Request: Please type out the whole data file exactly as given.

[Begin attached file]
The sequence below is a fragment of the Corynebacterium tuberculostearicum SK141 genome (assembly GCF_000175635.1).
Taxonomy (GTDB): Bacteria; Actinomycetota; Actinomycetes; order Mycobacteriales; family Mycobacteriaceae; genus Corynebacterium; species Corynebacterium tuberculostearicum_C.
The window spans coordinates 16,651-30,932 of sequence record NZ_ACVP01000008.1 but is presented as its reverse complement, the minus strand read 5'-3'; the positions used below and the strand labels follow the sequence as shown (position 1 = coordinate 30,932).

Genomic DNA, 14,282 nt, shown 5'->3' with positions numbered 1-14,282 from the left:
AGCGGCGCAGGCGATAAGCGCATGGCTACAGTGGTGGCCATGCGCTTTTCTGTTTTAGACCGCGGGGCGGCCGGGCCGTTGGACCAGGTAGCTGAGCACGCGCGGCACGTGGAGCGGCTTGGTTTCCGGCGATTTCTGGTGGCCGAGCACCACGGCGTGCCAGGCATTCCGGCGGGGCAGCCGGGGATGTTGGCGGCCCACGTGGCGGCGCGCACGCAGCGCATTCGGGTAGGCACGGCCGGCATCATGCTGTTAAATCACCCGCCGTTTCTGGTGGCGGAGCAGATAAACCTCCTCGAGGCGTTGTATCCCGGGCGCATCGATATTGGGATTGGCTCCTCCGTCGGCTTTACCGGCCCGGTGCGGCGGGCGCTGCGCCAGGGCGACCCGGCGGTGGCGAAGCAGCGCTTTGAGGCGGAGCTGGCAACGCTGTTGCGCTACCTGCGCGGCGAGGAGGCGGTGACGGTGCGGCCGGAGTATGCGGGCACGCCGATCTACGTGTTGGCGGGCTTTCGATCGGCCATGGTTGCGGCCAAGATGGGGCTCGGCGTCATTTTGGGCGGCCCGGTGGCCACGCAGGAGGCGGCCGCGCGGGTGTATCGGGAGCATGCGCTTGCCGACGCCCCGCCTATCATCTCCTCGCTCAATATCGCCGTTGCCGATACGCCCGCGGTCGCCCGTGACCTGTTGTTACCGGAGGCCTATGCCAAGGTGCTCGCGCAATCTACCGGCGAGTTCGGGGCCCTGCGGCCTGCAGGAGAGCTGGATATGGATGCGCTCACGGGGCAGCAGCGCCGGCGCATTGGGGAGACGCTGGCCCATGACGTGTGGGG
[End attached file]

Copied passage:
The sequence below is a fragment of the Corynebacterium tuberculostearicum SK141 genome (assembly GCF_000175635.1).
Taxonomy (GTDB): Bacteria; Actinomycetota; Actinomycetes; order Mycobacteriales; family Mycobacteriaceae; genus Corynebacterium; species Corynebacterium tuberculostearicum_C.
The window spans coordinates 16,651-30,932 of sequence record NZ_ACVP01000008.1 but is presented as its reverse complement, the minus strand read 5'-3'; the positions used below and the strand labels follow the sequence as shown (position 1 = coordinate 30,932).

Genomic DNA, 14,282 nt, shown 5'->3' with positions numbered 1-14,282 from the left:
AGCGGCGCAGGCGATAAGCGCATGGCTACAGTGGTGGCCATGCGCTTTTCTGTTTTAGACCGCGGGGCGGCCGGGCCGTTGGACCAGGTAGCTGAGCACGCGCGGCACGTGGAGCGGCTTGGTTTCCGGCGATTTCTGGTGGCCGAGCACCACGGCGTGCCAGGCATTCCGGCGGGGCAGCCGGGGATGTTGGCGGCCCACGTGGCGGCGCGCACGCAGCGCATTCGGGTAGGCACGGCCGGCATCATGCTGTTAAATCACCCGCCGTTTCTGGTGGCGGAGCAGATAAACCTCCTCGAGGCGTTGTATCCCGGGCGCATCGATATTGGGATTGGCTCCTCCGTCGGCTTTACCGGCCCGGTGCGGCGGGCGCTGCGCCAGGGCGACCCGGCGGTGGCGAAGCAGCGCTTTGAGGCGGAGCTGGCAACGCTGTTGCGCTACCTGCGCGGCGAGGAGGCGGTGACGGTGCGGCCGGAGTATGCGGGCACGCCGATCTACGTGTTGGCGGGCTTTCGATCGGCCATGGTTGCGGCCAAGATGGGGCTCGGCGTCATTTTGGGCGGCCCGGTGGCCACGCAGGAGGCGGCCGCGCGGGTGTATCGGGAGCATGCGCTTGCCGACGCCCCGCCTATCATCTCCTCGCTCAATATCGCCGTTGCCGATACGCCCGCGGTCGCCCGTGACCTGTTGTTACCGGAGGCCTATGCCAAGGTGCTCGCGCAATCTACCGGCGAGTTCGGGGCCCTGCGGCCTGCAGGAGAGCTGGATATGGATGCGCTCACGGGGCAGCAGCGCCGGCGCATTGGGGAGACGCTGGCCCATGACGTGTGGGG